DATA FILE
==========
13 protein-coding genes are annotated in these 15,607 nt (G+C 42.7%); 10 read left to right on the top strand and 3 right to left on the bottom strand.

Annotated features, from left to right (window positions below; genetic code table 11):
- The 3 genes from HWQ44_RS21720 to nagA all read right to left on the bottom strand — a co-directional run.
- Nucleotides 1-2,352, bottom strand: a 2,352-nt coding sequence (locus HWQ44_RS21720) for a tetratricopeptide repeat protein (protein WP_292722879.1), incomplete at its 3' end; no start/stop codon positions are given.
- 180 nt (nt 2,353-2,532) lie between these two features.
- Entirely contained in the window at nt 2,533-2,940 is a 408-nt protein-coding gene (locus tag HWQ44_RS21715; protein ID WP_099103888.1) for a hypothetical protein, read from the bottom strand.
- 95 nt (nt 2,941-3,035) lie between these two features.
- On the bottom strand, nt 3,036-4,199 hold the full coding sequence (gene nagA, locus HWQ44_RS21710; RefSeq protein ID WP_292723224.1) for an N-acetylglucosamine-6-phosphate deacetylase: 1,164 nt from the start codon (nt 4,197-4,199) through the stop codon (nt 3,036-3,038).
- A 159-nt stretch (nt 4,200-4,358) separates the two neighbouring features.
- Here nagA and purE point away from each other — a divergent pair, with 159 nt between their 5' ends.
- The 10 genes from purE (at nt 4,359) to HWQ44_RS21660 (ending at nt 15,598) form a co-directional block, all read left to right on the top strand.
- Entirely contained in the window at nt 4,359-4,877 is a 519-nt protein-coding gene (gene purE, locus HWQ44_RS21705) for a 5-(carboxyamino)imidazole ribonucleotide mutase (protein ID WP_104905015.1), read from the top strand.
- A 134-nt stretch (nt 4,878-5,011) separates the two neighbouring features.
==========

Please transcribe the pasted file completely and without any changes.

13 protein-coding genes are annotated in these 15,607 nt (G+C 42.7%); 10 read left to right on the top strand and 3 right to left on the bottom strand.

Annotated features, from left to right (window positions below; genetic code table 11):
- The 3 genes from HWQ44_RS21720 to nagA all read right to left on the bottom strand — a co-directional run.
- Nucleotides 1-2,352, bottom strand: a 2,352-nt coding sequence (locus HWQ44_RS21720) for a tetratricopeptide repeat protein (protein WP_292722879.1), incomplete at its 3' end; no start/stop codon positions are given.
- 180 nt (nt 2,353-2,532) lie between these two features.
- Entirely contained in the window at nt 2,533-2,940 is a 408-nt protein-coding gene (locus tag HWQ44_RS21715; protein ID WP_099103888.1) for a hypothetical protein, read from the bottom strand.
- 95 nt (nt 2,941-3,035) lie between these two features.
- On the bottom strand, nt 3,036-4,199 hold the full coding sequence (gene nagA, locus HWQ44_RS21710; RefSeq protein ID WP_292723224.1) for an N-acetylglucosamine-6-phosphate deacetylase: 1,164 nt from the start codon (nt 4,197-4,199) through the stop codon (nt 3,036-3,038).
- A 159-nt stretch (nt 4,200-4,358) separates the two neighbouring features.
- Here nagA and purE point away from each other — a divergent pair, with 159 nt between their 5' ends.
- The 10 genes from purE (at nt 4,359) to HWQ44_RS21660 (ending at nt 15,598) form a co-directional block, all read left to right on the top strand.
- Entirely contained in the window at nt 4,359-4,877 is a 519-nt protein-coding gene (gene purE, locus HWQ44_RS21705) for a 5-(carboxyamino)imidazole ribonucleotide mutase (protein ID WP_104905015.1), read from the top strand.
- A 134-nt stretch (nt 4,878-5,011) separates the two neighbouring features.